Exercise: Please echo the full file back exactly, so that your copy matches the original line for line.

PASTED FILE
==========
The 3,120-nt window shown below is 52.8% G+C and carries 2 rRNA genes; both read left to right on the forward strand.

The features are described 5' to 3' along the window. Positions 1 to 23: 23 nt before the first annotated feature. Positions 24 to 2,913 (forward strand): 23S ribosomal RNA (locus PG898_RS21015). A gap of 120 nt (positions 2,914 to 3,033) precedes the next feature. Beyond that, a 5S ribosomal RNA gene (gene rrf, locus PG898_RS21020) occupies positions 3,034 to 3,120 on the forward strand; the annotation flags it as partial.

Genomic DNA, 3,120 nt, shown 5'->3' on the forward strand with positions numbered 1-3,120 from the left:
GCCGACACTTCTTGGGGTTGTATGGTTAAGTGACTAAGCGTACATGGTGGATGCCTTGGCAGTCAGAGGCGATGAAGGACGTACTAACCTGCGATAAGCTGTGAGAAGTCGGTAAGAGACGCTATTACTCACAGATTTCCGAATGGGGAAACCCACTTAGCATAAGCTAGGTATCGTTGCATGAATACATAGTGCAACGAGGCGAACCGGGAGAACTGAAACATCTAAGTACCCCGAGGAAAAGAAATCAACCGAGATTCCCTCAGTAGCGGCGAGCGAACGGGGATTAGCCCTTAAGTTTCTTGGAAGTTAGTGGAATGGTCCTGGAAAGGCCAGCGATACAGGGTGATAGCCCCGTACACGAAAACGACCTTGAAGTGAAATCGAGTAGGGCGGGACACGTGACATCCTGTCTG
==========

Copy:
The 3,120-nt window shown below is 52.8% G+C and carries 2 rRNA genes; both read left to right on the forward strand.

The features are described 5' to 3' along the window. Positions 1 to 23: 23 nt before the first annotated feature. Positions 24 to 2,913 (forward strand): 23S ribosomal RNA (locus PG898_RS21015). A gap of 120 nt (positions 2,914 to 3,033) precedes the next feature. Beyond that, a 5S ribosomal RNA gene (gene rrf, locus PG898_RS21020) occupies positions 3,034 to 3,120 on the forward strand; the annotation flags it as partial.

Genomic DNA, 3,120 nt, shown 5'->3' on the forward strand with positions numbered 1-3,120 from the left:
GCCGACACTTCTTGGGGTTGTATGGTTAAGTGACTAAGCGTACATGGTGGATGCCTTGGCAGTCAGAGGCGATGAAGGACGTACTAACCTGCGATAAGCTGTGAGAAGTCGGTAAGAGACGCTATTACTCACAGATTTCCGAATGGGGAAACCCACTTAGCATAAGCTAGGTATCGTTGCATGAATACATAGTGCAACGAGGCGAACCGGGAGAACTGAAACATCTAAGTACCCCGAGGAAAAGAAATCAACCGAGATTCCCTCAGTAGCGGCGAGCGAACGGGGATTAGCCCTTAAGTTTCTTGGAAGTTAGTGGAATGGTCCTGGAAAGGCCAGCGATACAGGGTGATAGCCCCGTACACGAAAACGACCTTGAAGTGAAATCGAGTAGGGCGGGACACGTGACATCCTGTCTG